How to Know if Stress is Affecting Your Health and Well-Being

depressed-women-holding-headEveryone deals with stress in their lives. And—in small doses—this can be a very good thing. Manageable amounts of stress can actually help you perform at your best and may even help you develop your abilities. However, far too many of us are stressed to the point that our health and well-being could be compromised.

Stress: Helpful or Harmful?

When you are in a dangerous situation, your body responds with a rush of chemicals. This “flight-or-fight” response leads to an increased heart rate, quicker breathing, and higher blood pressure. In a truly dangerous situation, this response helps you make fast decisions and prepares your body for quick action that could save your life. Your body is able to handle this response in small doses over short periods of time, but when your body is constantly on “high alert,” your health pays the price.

Unfortunately, your body doesn’t differentiate between a physical threat (such as being attacked by a bear) and a psychological one (such as being three months behind on your electric bill). Therefore, everyday life is filled with interactions that could trigger a stress response in certain circumstances. A car honking at you on the highway, your boss reprimanding you in front of your peers, a call from your child’s teacher, and hundreds of other common occurrences can have a very real impact on your physical, cognitive, and emotional well-being. And their effects can and do add up.

The Symptoms of Stress

Constant or repeated stressful incidents can take a heavy toll. The most insidious part of ongoing stress is that this toll is not always easy to spot. Stress levels can build up slowly, and many people become acclimated to a “new normal” without realizing that it’s happening. Knowing how to spot the symptoms of stress can help you break the cycle by either addressing the underlying causes or by finding more effective ways to deal with the stress itself.

Have you noticed any of the following symptoms?

  • Constant worrying or anxiety
  • Inability to concentrate
  • Agitation or irritability
  • Feelings of loneliness, isolation, or depression
  • Digestive issues, such as upset stomach, diarrhea, or constipation
  • Insomnia or low energy levels
  • Chest pain or rapid heartbeat
  • Appetite changes
  • Substance abuse
  • Nervous behaviors, such as fidgeting or nail biting

These are just a few of the signs of stress overload. Consistently feeling stressed can also exacerbate other health problems, including infertility, depression, skin conditions, autoimmune disease, and heart disease. Stress may also encourage people to turn to unhealthy coping mechanisms, such as overindulging in comfort food, drinking or smoking too much, or lashing out at friends and family, which can further impact their physical and emotional well-being.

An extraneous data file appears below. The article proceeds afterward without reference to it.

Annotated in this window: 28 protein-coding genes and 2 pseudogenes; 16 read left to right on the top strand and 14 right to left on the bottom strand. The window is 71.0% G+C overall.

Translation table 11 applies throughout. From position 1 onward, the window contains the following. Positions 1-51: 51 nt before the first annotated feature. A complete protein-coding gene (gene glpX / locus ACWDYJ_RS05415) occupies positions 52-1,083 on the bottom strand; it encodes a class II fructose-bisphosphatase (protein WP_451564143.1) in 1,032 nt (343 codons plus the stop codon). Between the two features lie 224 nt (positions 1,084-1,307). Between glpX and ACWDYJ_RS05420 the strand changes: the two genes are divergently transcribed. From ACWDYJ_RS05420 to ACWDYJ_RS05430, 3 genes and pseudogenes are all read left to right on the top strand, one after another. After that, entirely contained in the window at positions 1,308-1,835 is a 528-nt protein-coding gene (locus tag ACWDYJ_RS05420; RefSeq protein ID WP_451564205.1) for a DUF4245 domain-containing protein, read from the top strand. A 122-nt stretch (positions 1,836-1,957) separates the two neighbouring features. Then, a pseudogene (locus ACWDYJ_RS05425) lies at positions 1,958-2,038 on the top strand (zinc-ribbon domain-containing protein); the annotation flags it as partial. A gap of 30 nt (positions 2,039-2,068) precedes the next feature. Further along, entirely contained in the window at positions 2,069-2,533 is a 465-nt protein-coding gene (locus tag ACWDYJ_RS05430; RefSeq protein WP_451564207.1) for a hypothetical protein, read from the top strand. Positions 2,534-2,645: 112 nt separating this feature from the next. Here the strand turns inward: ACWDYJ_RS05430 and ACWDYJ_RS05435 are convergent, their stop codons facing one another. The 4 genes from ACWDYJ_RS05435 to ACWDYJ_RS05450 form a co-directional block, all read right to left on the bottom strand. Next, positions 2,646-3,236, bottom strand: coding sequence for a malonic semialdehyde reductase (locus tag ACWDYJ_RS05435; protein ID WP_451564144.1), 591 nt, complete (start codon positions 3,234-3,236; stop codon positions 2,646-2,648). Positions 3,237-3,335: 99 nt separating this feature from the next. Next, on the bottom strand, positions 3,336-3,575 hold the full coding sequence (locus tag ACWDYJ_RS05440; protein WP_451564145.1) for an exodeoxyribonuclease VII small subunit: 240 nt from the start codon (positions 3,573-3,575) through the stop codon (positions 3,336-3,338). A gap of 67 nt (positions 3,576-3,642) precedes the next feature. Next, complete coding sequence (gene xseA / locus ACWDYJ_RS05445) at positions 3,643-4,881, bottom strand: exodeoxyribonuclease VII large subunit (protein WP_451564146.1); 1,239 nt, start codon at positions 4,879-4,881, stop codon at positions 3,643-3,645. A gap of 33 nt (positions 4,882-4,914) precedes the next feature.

Healthy Ways to Cope With Stress

Coping with stress in a healthy and productive way can help you to manage its physical, psychological and emotional impacts. While you can’t always control the stressors in your life, you can control how you respond. By avoiding unnecessary stress, adapting to new situations, and accepting the things you can’t change, you can reduce the physical toll stress takes on your body.

Improving your overall physical health can also improve your body’s response to stress. It might be difficult to know where to start, so consider meeting with your chiropractor to learn more. Your chiropractor can help you create lifestyle strategies to leave you feeling healthier, happier, and better able to deal with life’s many stressors.

The Benefits of Life-Long Sports

The Benefits of Life-Long Sports

middle-aged-woman-playing-tennis-200-300Not only can playing sports at any age help you maintain your strength, stamina, balance, flexibility and coordination, the benefits are actually cumulative over time. That means the more adults participate in sports throughout their lifetime, the more they will benefit as they reach the age where joint problems and declining energy become a problem. For people to enjoy the most benefit, they should begin to consciously “ramp-up” their physical activity in early adulthood to support the continuation of active leisure time activities throughout later phases of life.

Playing sports into mid-life allows adults to maintain physical capabilities that will help reduce their risk of developing age-related problems that are often tied to inactivity, including heart disease, colon cancer, stroke and diabetes. In addition, sports burn calories and help prevent weight gain as metabolism slows as part of the aging process. Sustaining their physical health through middle age and into their senior years will allow them to continue participating in more of the activities they enjoy and to maintain their independence longer. Not only will staying active help them enjoy better health, it will also improve their longevity.

Sports Participation Increases Energy, Improves the 3Ms

Most of us recognize that exercising actually increases our general energy levels. This is true at any age, including 50 and beyond. But did you know that it also improves the 3Ms—memory, mood and mind? Participating in sports helps adults stay motivated and provides a release from stress. Many also enjoy the chance to compete against other athletes in their age bracket. Benefits are important to both men and women in the over 50 category.

Popular Sports for Older Adults

Obviously, most older adults are not going to jump into sports like tackle football, rugby, lacrosse or ice hockey, but there are a large number of sports that will help them strengthen muscles, build stamina and maintain their balance, flexibility and coordination. Many of these also offer great opportunities for social interaction and will help seniors feel better all the way around.